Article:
Short version: Buy this book.
Long version: You know how some movies aren’t just made up but are based on real events? And, then, when you watch these movies, you know how right at the beginning you get a little tagline, a little disclaimer, and this disclaimer reminds you that while some of the things in this movie really did happen—more or less as they’re depicted on the screen—you’re really probably better off just thinking of the movie as “inspired” by these real life events because, clearly, some artistic liberty had to be taken in order to fashion that raw material into something shaped like a movie that you would want to pay $15 to watch?
This response to Joe’s book is kind of like that.
In what follows, I’m not (exactly) going to talk about what Joe actually says in The Vision of All. Rather, I’m going to say some things that are “based on” the things Joe talks about in this book. I’m going to say things that are “inspired by” the real things Joe actually says in this book. I’m going to offer you something like a “ripped from the headlines” fictionalization of what Joe says, exaggerating and dramatizing some of his ideas, punching up the script as it were, in order to foreground some things that, I think, really make the book remarkable.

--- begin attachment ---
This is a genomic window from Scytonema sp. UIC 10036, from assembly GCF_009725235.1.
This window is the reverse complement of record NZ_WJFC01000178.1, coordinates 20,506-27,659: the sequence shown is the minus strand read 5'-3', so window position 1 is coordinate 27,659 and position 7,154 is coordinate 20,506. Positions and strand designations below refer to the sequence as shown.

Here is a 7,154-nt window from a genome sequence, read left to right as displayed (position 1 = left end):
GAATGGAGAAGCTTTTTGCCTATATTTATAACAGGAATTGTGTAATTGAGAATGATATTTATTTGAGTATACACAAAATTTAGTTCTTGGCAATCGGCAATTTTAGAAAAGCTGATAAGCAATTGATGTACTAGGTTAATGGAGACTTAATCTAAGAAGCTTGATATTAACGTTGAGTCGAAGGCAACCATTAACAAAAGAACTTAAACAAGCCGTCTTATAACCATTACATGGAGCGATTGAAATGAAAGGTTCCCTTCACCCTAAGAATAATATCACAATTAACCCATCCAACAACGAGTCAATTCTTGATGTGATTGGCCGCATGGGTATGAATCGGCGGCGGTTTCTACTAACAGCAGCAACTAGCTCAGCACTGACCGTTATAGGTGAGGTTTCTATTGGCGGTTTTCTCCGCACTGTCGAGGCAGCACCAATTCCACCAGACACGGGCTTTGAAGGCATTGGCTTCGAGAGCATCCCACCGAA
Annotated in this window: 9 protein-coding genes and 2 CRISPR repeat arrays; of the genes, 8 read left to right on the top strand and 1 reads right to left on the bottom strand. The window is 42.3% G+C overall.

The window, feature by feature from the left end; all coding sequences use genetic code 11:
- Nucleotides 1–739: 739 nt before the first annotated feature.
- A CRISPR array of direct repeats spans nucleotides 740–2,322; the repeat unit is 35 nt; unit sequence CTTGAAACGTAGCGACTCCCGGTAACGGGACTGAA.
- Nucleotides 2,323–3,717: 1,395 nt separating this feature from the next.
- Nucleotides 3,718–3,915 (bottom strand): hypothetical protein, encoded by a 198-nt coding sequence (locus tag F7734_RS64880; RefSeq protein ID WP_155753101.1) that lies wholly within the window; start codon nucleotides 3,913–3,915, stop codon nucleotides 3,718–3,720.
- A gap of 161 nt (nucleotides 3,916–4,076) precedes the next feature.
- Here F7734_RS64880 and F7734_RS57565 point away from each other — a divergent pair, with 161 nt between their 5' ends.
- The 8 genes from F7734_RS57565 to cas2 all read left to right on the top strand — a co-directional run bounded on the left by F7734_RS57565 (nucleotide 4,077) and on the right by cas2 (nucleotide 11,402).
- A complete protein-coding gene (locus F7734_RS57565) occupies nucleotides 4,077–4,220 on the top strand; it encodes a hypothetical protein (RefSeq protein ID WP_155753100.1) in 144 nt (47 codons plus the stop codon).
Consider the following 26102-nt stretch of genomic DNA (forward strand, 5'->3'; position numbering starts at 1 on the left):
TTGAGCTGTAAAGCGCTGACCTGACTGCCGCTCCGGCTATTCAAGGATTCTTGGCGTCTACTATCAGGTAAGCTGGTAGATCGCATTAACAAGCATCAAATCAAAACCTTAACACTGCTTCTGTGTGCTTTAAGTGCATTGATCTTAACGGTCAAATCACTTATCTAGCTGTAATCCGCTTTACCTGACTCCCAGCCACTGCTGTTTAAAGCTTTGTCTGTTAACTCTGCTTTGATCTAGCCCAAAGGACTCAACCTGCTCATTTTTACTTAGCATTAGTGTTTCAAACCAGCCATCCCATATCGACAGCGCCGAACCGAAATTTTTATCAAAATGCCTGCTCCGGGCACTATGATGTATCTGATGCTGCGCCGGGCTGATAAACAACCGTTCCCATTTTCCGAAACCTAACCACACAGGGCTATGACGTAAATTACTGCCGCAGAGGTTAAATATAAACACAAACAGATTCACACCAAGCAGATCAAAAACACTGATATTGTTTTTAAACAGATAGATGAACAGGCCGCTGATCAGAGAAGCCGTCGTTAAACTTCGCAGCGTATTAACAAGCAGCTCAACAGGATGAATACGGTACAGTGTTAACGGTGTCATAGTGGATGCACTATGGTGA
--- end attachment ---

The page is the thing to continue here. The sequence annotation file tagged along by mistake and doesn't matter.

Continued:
And make no mistake: this book is remarkable. We’ve never seen anything quite like it in the history of Mormonism. And once you’ve seen it, you’ll wonder what on earth we have been doing for the past 200 years.
We don’t all have to do the kind of work Joe does, but you do have to wonder: why hasn’t anyone done the kind of work Joe does?
At any rate, say I’ve got two minutes with the president of the Warner Bros. to give him the elevator pitch for optioning Joe’s book for the big screen. My elevator pitch of Joe’s book is this: the Book of Mormon is a lure, a trick, an elaborate Trojan horse more than 2500 years in the making designed by God to sucker the human race into finally reading Isaiah.
The Book of Mormon is the world’s most extravagant booby trap, a trap entirely designed to trick us into reading and understanding the one part of the Bible that nobody wants to read. The Book of Mormon itself is the cherry-flavored shell, the chocolate glaze, the spoon full of sugar designed to make Isaiah finally go down. Because only what God reveals there can save us and only what God promises there can heal our world.
God gave us the Bible and he gave us Isaiah as the key to what the Bible is doing. But nobody wants to read Isaiah. It’s so old. There’s a lot of poetry. We’d have to learn 2-3 things about ancient Israelite history. Etc.
“Okay,” God says. “I’ve got a back-up plan. If you don’t want to read Isaiah, then I’ll give you another book, I’ll give you some brand new scripture.”
Then, voila: the Book of Mormon. Enjoy!